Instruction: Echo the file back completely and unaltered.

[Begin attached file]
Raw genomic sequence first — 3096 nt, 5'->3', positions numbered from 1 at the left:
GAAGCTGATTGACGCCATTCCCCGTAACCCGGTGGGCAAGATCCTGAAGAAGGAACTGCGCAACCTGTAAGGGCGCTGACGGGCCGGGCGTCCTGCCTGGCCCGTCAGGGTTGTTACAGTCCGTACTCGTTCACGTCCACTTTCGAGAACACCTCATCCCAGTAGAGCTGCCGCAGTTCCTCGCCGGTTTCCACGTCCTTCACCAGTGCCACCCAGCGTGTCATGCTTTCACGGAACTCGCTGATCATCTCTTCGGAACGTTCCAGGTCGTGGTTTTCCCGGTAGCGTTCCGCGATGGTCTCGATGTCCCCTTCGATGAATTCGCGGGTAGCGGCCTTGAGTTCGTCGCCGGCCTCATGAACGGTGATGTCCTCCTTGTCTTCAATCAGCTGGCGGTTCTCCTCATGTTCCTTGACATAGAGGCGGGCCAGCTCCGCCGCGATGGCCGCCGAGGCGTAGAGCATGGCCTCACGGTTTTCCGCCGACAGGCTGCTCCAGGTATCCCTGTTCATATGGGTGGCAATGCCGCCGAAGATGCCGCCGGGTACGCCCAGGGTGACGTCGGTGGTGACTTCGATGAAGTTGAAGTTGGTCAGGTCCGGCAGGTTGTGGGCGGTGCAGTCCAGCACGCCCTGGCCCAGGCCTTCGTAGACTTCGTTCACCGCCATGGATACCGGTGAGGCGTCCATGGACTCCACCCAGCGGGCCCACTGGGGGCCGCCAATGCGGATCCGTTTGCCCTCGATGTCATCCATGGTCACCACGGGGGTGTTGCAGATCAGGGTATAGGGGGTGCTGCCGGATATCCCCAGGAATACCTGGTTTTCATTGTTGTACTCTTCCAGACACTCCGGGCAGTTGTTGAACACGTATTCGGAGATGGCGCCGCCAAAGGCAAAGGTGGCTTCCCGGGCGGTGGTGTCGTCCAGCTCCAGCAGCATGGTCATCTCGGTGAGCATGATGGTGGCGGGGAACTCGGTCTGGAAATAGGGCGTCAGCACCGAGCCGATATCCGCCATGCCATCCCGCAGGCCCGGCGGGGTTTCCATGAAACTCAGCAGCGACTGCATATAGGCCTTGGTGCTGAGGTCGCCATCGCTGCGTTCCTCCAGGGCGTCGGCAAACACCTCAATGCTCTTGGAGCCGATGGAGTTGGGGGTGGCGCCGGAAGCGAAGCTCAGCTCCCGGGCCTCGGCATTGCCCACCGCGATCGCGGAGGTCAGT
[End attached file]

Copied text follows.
Raw genomic sequence first — 3096 nt, 5'->3', positions numbered from 1 at the left:
GAAGCTGATTGACGCCATTCCCCGTAACCCGGTGGGCAAGATCCTGAAGAAGGAACTGCGCAACCTGTAAGGGCGCTGACGGGCCGGGCGTCCTGCCTGGCCCGTCAGGGTTGTTACAGTCCGTACTCGTTCACGTCCACTTTCGAGAACACCTCATCCCAGTAGAGCTGCCGCAGTTCCTCGCCGGTTTCCACGTCCTTCACCAGTGCCACCCAGCGTGTCATGCTTTCACGGAACTCGCTGATCATCTCTTCGGAACGTTCCAGGTCGTGGTTTTCCCGGTAGCGTTCCGCGATGGTCTCGATGTCCCCTTCGATGAATTCGCGGGTAGCGGCCTTGAGTTCGTCGCCGGCCTCATGAACGGTGATGTCCTCCTTGTCTTCAATCAGCTGGCGGTTCTCCTCATGTTCCTTGACATAGAGGCGGGCCAGCTCCGCCGCGATGGCCGCCGAGGCGTAGAGCATGGCCTCACGGTTTTCCGCCGACAGGCTGCTCCAGGTATCCCTGTTCATATGGGTGGCAATGCCGCCGAAGATGCCGCCGGGTACGCCCAGGGTGACGTCGGTGGTGACTTCGATGAAGTTGAAGTTGGTCAGGTCCGGCAGGTTGTGGGCGGTGCAGTCCAGCACGCCCTGGCCCAGGCCTTCGTAGACTTCGTTCACCGCCATGGATACCGGTGAGGCGTCCATGGACTCCACCCAGCGGGCCCACTGGGGGCCGCCAATGCGGATCCGTTTGCCCTCGATGTCATCCATGGTCACCACGGGGGTGTTGCAGATCAGGGTATAGGGGGTGCTGCCGGATATCCCCAGGAATACCTGGTTTTCATTGTTGTACTCTTCCAGACACTCCGGGCAGTTGTTGAACACGTATTCGGAGATGGCGCCGCCAAAGGCAAAGGTGGCTTCCCGGGCGGTGGTGTCGTCCAGCTCCAGCAGCATGGTCATCTCGGTGAGCATGATGGTGGCGGGGAACTCGGTCTGGAAATAGGGCGTCAGCACCGAGCCGATATCCGCCATGCCATCCCGCAGGCCCGGCGGGGTTTCCATGAAACTCAGCAGCGACTGCATATAGGCCTTGGTGCTGAGGTCGCCATCGCTGCGTTCCTCCAGGGCGTCGGCAAACACCTCAATGCTCTTGGAGCCGATGGAGTTGGGGGTGGCGCCGGAAGCGAAGCTCAGCTCCCGGGCCTCGGCATTGCCCACCGCGATCGCGGAGGTCAGT